Welcome to round 637 of “Fights over stuff that’s not as important as everyone thinks it is.” Older translations have Jesus telling Simon he will now be a “fisher of men,” while newer ones say he will catch or fish for people.
Folks who prefer the older version point to the rhythm of the words and the way the phrase sounds when read aloud – those versions were designed to be read that way, so the phrasing has a kind of majesty to it. Those who prefer the newer version point out that we don’t usually use the word “men” these days when we mean “people,” and Jesus was telling the disciples about their roles as evangelists to the whole world.
To both sides, I say, “You’re right,” as well as, “So what?” This story is about how these fishermen had an encounter with Jesus that showed them something about his nature as the Christ and Lord. There’s a lot more here than worrying about whose sensibilities will be scratched up because translating Greek into English isn’t an exact science. Do we want to overlook the impact of this encounter between the human and the divine in order to hash out our problems about gender and language?
Obviously, I don’t, so let’s look at what happens here. Jesus has drawn a crowd to the shores of Lake Galilee, and in order to teach them so they can see and hear him, he borrows a boat from Simon, a nearby fisherman he’s met before. Simon’s got little else to do, since the day’s fishing has been poor.
After he finishes teaching, Jesus tells Simon and his partners to put out into the lake for a catch. Sure, Mr. Carpenter, Simon may think, we’ll drop nets in the hottest part of the day when any sensible fish is asleep, but he agrees. The catch is tremendous, and Simon knows he’s encountered something fantastic, even miraculous.
He combines what he knows about Jesus with what Jesus has taught, as well as this miracle, and he understands that Jesus somehow represents the God he worships. That’s why Luke uses the word “Lord,” which Greek-speaking Jews used instead of risking blasphemy by actually saying God’s name. Remember, Luke, our writer, knows a lot about the Jewish faith and he knows which word would get Simon’s meaning across to his Greek-speaking audience.
Somehow, Simon has figured out who Jesus is – not all of it, because as we know, the whole crucified and risen part will escape him for awhile. What he does know is that he is in the presence of the sacred, the holy.
Well, his religion teaches him there’s only one possible outcome when something not-holy or profane meets the holy. Holiness can’t coexist with unholiness, and the power of God’s holiness is so great that it will destroy any unholiness it might meet. Even Moses could only see God after he passed by, because it was too dangerous otherwise.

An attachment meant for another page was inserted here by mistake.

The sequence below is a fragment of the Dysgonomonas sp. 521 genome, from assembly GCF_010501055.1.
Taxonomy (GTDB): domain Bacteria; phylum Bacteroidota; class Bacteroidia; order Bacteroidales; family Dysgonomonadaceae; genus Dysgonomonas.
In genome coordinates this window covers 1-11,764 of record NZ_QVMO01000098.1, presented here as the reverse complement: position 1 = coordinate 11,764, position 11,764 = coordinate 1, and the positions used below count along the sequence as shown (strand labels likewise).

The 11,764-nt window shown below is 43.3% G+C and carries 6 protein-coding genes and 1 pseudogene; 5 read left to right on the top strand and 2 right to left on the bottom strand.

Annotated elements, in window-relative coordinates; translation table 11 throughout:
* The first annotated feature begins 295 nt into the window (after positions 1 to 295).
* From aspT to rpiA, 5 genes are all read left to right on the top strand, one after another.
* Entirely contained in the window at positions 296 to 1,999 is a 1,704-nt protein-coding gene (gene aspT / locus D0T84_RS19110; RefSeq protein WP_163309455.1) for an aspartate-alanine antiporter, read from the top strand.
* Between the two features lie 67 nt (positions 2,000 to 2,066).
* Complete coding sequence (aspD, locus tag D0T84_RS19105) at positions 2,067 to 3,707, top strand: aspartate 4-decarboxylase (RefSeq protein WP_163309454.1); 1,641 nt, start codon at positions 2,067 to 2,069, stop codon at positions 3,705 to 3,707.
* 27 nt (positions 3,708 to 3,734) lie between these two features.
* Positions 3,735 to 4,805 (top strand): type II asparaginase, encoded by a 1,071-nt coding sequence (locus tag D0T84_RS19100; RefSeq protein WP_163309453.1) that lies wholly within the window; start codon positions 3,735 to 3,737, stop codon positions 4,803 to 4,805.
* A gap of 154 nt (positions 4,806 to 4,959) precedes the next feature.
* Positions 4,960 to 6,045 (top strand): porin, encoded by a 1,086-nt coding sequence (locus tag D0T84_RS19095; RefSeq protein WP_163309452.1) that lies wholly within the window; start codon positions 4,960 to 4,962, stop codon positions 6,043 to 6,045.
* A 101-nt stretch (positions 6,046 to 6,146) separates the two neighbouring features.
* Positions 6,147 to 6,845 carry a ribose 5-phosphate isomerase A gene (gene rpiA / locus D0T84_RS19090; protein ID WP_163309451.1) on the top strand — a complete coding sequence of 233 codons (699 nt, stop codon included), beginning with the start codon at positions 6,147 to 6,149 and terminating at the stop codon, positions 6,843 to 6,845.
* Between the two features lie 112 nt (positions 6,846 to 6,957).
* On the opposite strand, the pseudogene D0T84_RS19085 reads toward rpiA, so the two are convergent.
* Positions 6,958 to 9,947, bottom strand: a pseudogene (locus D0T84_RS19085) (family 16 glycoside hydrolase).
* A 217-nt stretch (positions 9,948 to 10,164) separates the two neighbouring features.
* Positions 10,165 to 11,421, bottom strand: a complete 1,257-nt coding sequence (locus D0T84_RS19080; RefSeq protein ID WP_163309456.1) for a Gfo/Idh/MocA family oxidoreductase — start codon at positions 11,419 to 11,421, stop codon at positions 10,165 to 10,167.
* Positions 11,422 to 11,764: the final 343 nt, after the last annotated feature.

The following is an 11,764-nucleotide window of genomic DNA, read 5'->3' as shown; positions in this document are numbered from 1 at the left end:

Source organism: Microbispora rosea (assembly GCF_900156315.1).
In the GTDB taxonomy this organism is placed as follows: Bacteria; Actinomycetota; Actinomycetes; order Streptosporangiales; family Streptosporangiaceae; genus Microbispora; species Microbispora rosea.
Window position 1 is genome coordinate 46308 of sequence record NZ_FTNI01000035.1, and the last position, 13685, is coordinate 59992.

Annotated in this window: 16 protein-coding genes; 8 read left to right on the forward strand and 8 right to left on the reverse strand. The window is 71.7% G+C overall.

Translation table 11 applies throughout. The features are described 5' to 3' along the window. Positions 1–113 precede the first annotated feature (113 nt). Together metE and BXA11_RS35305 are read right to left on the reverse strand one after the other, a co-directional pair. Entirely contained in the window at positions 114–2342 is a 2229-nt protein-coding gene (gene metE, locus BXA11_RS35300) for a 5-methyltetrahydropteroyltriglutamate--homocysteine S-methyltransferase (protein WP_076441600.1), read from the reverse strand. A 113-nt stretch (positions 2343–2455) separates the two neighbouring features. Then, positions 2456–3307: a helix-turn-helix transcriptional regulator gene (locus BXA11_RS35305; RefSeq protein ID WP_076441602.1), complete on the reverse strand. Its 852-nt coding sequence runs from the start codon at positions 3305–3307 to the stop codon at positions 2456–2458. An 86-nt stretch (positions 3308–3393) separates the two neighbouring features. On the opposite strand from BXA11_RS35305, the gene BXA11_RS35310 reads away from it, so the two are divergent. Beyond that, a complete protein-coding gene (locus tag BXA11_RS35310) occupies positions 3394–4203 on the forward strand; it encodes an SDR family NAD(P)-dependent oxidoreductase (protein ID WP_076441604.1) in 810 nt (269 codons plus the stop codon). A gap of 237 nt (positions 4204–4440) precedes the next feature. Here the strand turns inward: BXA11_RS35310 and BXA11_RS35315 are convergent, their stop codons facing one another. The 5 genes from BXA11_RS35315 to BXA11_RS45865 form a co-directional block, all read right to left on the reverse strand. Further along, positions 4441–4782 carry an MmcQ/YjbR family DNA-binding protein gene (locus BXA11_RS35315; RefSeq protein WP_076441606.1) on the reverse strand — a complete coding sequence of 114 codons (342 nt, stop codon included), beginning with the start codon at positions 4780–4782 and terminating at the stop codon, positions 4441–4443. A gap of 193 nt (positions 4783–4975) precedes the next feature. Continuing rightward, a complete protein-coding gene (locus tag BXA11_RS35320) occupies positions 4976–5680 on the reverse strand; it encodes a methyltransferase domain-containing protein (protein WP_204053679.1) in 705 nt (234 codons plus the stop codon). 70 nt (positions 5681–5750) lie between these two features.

Even if that won’t happen, Simon knows he’s not holy and he’s ashamed to be in the presence of someone who reminds him of that.
Now that I can relate to. Like Simon, I’m a part of this not-holy world, which makes me not-holy, or profane, to use another word. When I encounter the holy, my profane nature is all too clear, even to me. “Don’t touch me, Lord,” I might cry, as Simon did, not wanting the purity of God’s holiness stained by my sin.
And here comes the twist. Jesus has come to do exactly that, to take on the stain of our profane human sin – and make it clean. Contrary to the experience of mothers, Sunday clothes on young children and mud puddles everywhere, when Jesus’ unstained purity touches our stains, we become clean.
So he tells Simon not to be afraid. He’ll explain the whole thing as it goes, but it’s enough for him to know now that he’s in no danger, nor will Jesus’ holiness be somehow damaged by meeting a smelly fisherman’s sinfulness. In fact, that holiness will begin such a transformation in the smelly fisherman that one day he will stand in front of thousands, proclaiming to them that though they, too, are a part of this profane and stained word, they can be made a part of the sacred world of God.
For that sacred world, in the person of Jesus Christ, has broken through into our world and begun to transform it, one heart and one person at a time.